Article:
On The Buses

The Indygo busses in Indianapolis are so different to the buses in England for many reasons. The first main one is that the Indygos are actually punctual. I don’t want to be a traitor to the English busses but I was very surprised when the Indygo bus arrived when it was meant to. After getting over this initial shock, more surprises kept coming. The bus drivers are very friendly and actually helped me work out the different method of paying by using a self-service ticket machine that is at the front of the bus. Although if you are the last one onto the bus you need a good stance whilst operating this machine as the driver will begin to move before you are sat down and if you’re not careful you will move to but in the opposite direction that the bus is heading in.

Then when you do go to sit down you sometimes have a struggle to find a seat. The buses are always full with an assortment of people from children to the slightly more elderly person who, in the US, are affectionately refered to as senior citizens, which has a nicer ring to it than OAP. Once you locate a seat, or if some of the other people move as there seems to be a trend for people who sit over two seats, you can sit down. Unfortunately the buses aren’t made for the shorter person and my feet don’t touch the ground when I am sitting properly so I spend most of the time swinging my legs, feeling a bit like a small child, until my stop.

I spend most of the time people watching and this is fascinating. The bus driver seems to know everyone and a lot of the passengers treat the bus as a social outing. It’s amazing how many passengers get on the bus and have conversations with more than a couple of people on various rows as they clamber to their seat. It also seems to be the same people every day. I have even had a few conversations with people now which is nice and makes me feel like a real regular on the buses. It also helps to take my mind off some of the huge bumps that appear sporadically in the road.

However, the passengers are not as fortunate as the driver when it comes to tackling these bumps. The driver has a spring-loaded seat the moves and wobbles around as the bus goes over the bumps. Then there is the temperature inside the bus, which can be stifling. Again the bus driver, and rightly so, is better off than the passengers because they also have their own personal fan. Although they are constantly having to straighten the fan to have the cool air blowing on them as it has an annoying habit of continuously creeping left and not doing its job properly. There is no point of having a fan which is cooling the window. Especially when this window is open.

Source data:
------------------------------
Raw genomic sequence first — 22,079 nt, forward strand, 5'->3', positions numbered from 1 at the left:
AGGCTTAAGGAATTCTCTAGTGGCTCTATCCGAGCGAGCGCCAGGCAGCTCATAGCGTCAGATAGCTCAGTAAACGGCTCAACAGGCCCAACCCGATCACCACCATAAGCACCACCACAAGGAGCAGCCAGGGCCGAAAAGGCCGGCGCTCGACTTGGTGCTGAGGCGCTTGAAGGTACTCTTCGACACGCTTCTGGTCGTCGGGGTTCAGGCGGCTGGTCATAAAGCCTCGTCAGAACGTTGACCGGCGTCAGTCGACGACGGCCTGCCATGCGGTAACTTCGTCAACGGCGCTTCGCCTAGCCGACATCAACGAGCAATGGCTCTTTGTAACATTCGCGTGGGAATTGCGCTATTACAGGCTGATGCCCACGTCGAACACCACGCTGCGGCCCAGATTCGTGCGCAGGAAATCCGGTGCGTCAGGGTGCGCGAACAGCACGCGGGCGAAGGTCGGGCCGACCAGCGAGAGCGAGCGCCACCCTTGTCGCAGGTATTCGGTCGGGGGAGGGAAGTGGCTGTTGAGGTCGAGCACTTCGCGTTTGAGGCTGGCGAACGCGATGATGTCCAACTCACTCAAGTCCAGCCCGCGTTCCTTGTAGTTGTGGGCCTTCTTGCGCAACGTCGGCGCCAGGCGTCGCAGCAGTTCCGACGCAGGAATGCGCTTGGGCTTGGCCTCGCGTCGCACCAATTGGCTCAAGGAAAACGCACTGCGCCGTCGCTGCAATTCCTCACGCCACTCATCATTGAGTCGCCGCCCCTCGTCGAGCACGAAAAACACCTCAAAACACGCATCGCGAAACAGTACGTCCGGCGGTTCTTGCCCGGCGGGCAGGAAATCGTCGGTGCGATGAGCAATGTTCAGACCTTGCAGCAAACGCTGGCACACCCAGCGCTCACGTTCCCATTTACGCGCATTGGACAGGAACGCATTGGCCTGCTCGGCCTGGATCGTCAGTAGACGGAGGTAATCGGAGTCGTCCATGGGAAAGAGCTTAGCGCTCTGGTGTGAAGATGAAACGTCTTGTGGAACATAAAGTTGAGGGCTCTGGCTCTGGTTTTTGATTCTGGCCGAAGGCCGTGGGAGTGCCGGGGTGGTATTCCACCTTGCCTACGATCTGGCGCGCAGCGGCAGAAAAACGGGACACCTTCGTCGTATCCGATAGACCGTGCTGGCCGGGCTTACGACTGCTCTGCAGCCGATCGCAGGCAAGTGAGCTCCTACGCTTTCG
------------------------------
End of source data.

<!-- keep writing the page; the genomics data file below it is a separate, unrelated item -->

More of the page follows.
Once you get to near to your stop you have to make the bell ring. This took me a long time to figure out. My first time on the Indygo I got a bit panicky as I couldn’t see any of the buttons that are on the English busses. How was I meant to make the bus stop if I can’t find any buttons? Luckily, before I embarrassed myself, I spotted some people reaching behind them and pulling on a raggedy rope that runs the length of the bus, just above the windows. When this rope was pulled the bus announced that a stop has been requested. AhHa, I thought, this was how you can make the bus stop. I pulled the rope with a sense of relief, especially when the bus actually stopped.

With the bus stopped you have to hustle your way out as people get on. You then are waved goodbye from the driver and told to have a nice day. Well I am waved off the bus but it may be because they think im off to school somewhere? I hope not although it always make me feel that I should be wearing a rucksack and carrying a cartoon lunch box.



    • Yes it is very good. Thanks:) I always try to use public transport, especially in new places as I think they are sometimes the best way to get to know a new city and get a real feel for it.

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